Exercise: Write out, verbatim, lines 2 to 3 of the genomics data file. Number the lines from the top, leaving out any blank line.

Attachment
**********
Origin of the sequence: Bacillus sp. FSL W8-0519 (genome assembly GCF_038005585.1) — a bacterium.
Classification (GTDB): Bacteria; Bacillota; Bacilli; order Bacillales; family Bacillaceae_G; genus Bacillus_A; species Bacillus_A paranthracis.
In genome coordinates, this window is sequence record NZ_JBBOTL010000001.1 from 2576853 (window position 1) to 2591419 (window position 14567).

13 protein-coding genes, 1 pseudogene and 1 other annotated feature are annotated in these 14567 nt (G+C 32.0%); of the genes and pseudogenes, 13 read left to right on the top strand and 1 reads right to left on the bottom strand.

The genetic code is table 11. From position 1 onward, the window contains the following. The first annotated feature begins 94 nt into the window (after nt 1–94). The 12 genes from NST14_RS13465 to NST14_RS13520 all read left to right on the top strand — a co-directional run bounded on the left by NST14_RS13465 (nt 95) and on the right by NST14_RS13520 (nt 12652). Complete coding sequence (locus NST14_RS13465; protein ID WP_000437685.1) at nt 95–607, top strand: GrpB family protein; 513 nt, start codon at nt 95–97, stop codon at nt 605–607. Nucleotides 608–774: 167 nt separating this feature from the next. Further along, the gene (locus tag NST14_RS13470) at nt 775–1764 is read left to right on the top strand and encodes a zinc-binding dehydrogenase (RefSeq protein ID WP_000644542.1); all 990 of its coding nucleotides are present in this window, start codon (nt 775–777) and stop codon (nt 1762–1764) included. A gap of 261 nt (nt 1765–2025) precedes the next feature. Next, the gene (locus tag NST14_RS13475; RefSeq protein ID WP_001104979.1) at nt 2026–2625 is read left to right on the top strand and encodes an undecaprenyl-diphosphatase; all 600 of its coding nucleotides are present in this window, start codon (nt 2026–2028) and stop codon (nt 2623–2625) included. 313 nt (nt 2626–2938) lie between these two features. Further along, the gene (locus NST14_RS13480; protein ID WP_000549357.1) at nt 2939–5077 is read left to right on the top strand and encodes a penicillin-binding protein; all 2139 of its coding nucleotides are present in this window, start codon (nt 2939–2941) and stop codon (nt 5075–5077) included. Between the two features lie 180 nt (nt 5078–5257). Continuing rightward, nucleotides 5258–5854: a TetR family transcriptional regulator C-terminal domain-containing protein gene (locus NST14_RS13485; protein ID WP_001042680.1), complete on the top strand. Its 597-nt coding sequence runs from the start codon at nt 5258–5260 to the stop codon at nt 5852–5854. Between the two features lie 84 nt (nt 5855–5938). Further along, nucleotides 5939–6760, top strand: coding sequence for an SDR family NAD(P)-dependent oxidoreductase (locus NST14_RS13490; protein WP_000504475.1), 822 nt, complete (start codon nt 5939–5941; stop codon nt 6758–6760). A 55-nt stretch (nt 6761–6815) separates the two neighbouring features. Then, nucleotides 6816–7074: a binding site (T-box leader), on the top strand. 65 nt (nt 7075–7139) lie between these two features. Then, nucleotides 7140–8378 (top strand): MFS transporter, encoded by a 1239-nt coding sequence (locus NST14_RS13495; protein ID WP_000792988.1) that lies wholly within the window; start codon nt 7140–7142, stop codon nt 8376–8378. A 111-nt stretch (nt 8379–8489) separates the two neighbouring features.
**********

Classification (GTDB): Bacteria; Bacillota; Bacilli; order Bacillales; family Bacillaceae_G; genus Bacillus_A; species Bacillus_A paranthracis.
In genome coordinates, this window is sequence record NZ_JBBOTL010000001.1 from 2576853 (window position 1) to 2591419 (window position 14567).